The National Parks Of North America

A Nature Lover Glimpse Into Some Of Nature's Best Trails, Paths, and Parks

Facts About The U.S. National Parks - Did You Know?

WHAT IS A NATIONAL PARK?: Typically National Parks are protected reserves of natural, or semi-natural land that are operated by the National Park Service. Establishing a U.S. National Park requires an act of the United States Congress.


FIRST NATIONAL PARK: The honor of becoming the United State's first and subsequently oldest national park goes to Yellowstone National Park, which is widely held to also be the first national park in the world. Yellowstone became a National Park on March 1st, 1872, when Ulysses S. Grant and congress signed it into law. It's spread across the states of Wyoming, Montana, and Idaho.


National Parks Logo: The honor of becoming the United State's first and subsequently oldest national park goes to Yellowstone National Park, which is widely held to also be the first national park in the world. Yellowstone became a National Park on March 1st, 1872, when Ulysses S. Grant and congress signed it into law. It's spread across the states of Wyoming, Montana, and Idaho.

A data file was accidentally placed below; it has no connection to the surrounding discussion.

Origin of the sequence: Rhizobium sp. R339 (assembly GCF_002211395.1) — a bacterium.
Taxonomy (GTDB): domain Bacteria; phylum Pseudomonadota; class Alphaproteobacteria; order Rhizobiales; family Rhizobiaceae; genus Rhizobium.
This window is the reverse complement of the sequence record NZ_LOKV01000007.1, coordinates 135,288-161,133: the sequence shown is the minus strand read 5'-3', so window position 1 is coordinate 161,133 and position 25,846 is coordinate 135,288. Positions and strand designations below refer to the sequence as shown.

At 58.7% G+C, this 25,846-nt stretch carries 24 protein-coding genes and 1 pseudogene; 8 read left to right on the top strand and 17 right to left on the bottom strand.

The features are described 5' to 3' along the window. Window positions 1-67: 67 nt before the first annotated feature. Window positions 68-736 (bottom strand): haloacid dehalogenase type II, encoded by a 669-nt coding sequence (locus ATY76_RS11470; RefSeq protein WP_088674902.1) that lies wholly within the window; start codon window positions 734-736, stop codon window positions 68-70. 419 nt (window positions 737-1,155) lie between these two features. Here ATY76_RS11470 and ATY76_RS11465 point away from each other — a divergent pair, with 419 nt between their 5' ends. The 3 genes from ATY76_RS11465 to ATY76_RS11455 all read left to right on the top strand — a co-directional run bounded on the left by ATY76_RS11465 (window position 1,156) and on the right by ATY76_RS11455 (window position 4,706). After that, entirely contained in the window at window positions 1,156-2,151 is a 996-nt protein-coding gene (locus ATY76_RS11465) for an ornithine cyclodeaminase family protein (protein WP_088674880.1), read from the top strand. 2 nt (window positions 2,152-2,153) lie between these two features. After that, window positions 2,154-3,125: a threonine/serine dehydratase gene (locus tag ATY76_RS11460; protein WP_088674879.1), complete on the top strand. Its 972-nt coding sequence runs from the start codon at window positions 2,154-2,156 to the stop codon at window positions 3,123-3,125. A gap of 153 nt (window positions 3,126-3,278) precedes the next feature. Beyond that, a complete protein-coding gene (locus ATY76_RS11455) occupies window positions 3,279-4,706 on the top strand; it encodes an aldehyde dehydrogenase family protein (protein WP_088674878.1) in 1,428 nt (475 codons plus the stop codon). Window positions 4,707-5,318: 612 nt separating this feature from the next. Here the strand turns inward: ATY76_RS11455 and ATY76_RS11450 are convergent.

National Parks Logo (shown at right): The honor of becoming the United State's first and subsequently oldest national park goes to Yellowstone National Park, which is widely held to also be the first national park in the world. Yellowstone became a National Park on March 1st, 1872, when Ulysses S. Grant and congress signed it into law. It's spread across the states of Wyoming, Montana, and Idaho.


NUMBER: The National Park Service currently operates 59 National Parks. BIGGEST: The largest National Park is Wrangell-St. Elias, which is located in Alaska. Wrangell-St. Elias is an amazingly large park that covers some 13,055 square miles. That means it's larger than each one of the 9 smallest states!

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